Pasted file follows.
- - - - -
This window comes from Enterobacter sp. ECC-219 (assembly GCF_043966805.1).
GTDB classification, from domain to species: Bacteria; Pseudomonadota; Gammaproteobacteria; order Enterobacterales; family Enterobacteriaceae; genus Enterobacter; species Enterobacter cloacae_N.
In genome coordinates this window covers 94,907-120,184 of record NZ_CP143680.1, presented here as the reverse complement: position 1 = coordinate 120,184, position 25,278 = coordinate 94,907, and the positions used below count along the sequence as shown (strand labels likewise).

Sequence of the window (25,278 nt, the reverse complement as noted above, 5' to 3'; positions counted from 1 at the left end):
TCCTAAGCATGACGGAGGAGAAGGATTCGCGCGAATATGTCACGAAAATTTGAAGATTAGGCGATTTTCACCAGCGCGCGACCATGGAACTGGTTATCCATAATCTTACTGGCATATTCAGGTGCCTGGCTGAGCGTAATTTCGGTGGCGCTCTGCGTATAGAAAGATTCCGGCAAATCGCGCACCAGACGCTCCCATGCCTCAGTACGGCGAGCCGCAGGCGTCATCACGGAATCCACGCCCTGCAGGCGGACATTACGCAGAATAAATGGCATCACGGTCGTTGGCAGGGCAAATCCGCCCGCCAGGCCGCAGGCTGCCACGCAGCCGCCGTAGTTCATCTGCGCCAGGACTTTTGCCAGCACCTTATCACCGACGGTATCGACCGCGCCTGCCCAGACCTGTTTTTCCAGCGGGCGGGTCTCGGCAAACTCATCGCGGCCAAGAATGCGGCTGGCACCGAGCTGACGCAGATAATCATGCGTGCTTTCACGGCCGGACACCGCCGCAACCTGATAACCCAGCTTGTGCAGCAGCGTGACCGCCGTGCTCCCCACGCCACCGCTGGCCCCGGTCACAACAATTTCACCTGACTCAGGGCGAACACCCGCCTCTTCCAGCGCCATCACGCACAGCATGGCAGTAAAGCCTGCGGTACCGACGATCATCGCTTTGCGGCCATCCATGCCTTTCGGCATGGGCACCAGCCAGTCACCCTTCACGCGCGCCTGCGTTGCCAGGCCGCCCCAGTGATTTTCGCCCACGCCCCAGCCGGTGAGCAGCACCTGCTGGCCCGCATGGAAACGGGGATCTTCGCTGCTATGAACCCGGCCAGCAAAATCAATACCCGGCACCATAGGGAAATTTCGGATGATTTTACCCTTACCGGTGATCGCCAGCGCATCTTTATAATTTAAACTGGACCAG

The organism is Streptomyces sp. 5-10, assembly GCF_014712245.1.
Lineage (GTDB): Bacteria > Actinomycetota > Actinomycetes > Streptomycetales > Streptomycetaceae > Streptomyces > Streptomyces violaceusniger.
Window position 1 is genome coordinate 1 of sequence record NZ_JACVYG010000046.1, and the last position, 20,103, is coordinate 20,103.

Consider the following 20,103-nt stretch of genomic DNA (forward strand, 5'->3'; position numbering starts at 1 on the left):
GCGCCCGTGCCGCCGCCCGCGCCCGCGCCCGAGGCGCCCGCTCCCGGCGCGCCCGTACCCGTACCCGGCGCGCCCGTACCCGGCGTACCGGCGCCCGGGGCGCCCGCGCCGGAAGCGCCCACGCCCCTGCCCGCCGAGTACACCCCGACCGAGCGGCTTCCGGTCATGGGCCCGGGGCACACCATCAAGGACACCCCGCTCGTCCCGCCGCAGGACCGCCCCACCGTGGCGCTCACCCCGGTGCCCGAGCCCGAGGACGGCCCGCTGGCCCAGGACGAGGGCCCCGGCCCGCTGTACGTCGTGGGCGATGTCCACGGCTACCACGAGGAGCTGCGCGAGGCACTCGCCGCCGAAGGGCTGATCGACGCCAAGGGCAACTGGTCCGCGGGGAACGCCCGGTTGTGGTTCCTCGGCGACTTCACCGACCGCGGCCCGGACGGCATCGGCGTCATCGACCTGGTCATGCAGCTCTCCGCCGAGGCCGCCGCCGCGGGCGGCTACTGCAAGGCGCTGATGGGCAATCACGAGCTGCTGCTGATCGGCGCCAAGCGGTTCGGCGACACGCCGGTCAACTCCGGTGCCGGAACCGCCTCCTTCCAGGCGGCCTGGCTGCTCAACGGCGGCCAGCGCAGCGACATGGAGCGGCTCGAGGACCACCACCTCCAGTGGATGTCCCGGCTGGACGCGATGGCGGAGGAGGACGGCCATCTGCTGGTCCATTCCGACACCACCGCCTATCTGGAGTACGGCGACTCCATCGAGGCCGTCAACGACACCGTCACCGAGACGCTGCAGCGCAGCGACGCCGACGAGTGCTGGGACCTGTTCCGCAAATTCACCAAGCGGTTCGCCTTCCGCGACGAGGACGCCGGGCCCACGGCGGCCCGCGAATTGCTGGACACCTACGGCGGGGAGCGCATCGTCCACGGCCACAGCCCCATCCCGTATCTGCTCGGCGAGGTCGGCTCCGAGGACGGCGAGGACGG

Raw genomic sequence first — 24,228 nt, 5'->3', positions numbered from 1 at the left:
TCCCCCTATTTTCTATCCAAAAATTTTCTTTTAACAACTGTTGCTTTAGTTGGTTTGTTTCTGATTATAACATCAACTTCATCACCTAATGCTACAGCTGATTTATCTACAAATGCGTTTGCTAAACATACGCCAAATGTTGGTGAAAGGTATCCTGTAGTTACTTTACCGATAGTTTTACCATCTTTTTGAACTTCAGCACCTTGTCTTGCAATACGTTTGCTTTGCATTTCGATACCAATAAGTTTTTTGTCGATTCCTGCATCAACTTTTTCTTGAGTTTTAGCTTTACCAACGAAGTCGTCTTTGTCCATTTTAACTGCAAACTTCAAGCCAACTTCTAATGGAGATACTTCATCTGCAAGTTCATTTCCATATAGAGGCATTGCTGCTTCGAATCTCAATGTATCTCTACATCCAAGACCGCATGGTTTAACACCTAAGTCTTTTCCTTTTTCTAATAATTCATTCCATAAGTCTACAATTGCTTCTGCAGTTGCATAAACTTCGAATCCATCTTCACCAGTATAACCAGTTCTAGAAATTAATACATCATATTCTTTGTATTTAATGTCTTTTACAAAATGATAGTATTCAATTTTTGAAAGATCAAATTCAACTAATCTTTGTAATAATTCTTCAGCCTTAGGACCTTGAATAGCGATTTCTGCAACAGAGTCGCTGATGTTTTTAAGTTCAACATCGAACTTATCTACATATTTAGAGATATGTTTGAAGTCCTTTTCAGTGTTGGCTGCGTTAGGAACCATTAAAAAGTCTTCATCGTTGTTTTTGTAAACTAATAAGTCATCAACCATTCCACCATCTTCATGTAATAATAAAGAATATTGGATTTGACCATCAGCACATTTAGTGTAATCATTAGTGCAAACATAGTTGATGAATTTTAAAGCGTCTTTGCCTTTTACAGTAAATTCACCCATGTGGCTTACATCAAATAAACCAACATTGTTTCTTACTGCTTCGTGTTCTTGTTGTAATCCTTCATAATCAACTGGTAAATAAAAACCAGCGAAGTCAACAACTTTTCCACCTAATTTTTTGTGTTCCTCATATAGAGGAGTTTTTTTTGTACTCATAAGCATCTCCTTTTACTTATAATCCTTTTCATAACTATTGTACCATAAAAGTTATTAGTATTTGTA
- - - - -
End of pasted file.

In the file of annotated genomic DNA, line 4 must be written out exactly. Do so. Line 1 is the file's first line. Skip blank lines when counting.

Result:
Sequence of the window (25,278 nt, the reverse complement as noted above, 5' to 3'; positions counted from 1 at the left end):